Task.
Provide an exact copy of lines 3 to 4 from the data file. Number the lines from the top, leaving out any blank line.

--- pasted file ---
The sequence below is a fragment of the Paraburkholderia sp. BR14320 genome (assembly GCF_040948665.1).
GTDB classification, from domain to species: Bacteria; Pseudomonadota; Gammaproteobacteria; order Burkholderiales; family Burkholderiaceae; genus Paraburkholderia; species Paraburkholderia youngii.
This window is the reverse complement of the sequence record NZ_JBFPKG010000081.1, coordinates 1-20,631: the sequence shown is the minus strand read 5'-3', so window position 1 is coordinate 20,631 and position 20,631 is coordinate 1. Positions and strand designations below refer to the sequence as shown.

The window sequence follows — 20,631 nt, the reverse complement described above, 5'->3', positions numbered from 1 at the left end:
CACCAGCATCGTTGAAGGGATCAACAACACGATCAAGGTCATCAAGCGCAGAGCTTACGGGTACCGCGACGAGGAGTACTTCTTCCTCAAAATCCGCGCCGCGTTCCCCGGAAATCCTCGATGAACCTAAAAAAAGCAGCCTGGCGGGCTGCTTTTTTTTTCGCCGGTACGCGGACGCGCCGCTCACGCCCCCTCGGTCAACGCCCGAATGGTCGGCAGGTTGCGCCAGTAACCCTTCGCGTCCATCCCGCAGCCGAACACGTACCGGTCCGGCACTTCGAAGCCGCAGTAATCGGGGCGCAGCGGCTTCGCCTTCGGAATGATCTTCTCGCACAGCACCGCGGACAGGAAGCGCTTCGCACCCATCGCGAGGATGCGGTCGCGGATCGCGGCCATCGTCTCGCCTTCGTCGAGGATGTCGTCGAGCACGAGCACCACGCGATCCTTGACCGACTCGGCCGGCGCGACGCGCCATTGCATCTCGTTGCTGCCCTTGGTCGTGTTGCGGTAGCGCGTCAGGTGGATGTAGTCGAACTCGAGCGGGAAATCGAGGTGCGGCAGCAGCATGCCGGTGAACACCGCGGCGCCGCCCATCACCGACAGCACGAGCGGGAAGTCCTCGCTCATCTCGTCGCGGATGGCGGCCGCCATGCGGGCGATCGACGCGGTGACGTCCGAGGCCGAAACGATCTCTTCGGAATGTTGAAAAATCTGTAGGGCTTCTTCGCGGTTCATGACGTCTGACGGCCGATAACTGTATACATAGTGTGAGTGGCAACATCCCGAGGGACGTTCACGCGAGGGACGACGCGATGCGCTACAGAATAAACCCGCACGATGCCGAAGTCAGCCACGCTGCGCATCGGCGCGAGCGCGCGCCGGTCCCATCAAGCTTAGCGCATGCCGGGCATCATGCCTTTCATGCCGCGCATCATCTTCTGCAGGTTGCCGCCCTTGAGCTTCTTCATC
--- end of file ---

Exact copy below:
This window is the reverse complement of the sequence record NZ_JBFPKG010000081.1, coordinates 1-20,631: the sequence shown is the minus strand read 5'-3', so window position 1 is coordinate 20,631 and position 20,631 is coordinate 1. Positions and strand designations below refer to the sequence as shown.

The window sequence follows — 20,631 nt, the reverse complement described above, 5'->3', positions numbered from 1 at the left end: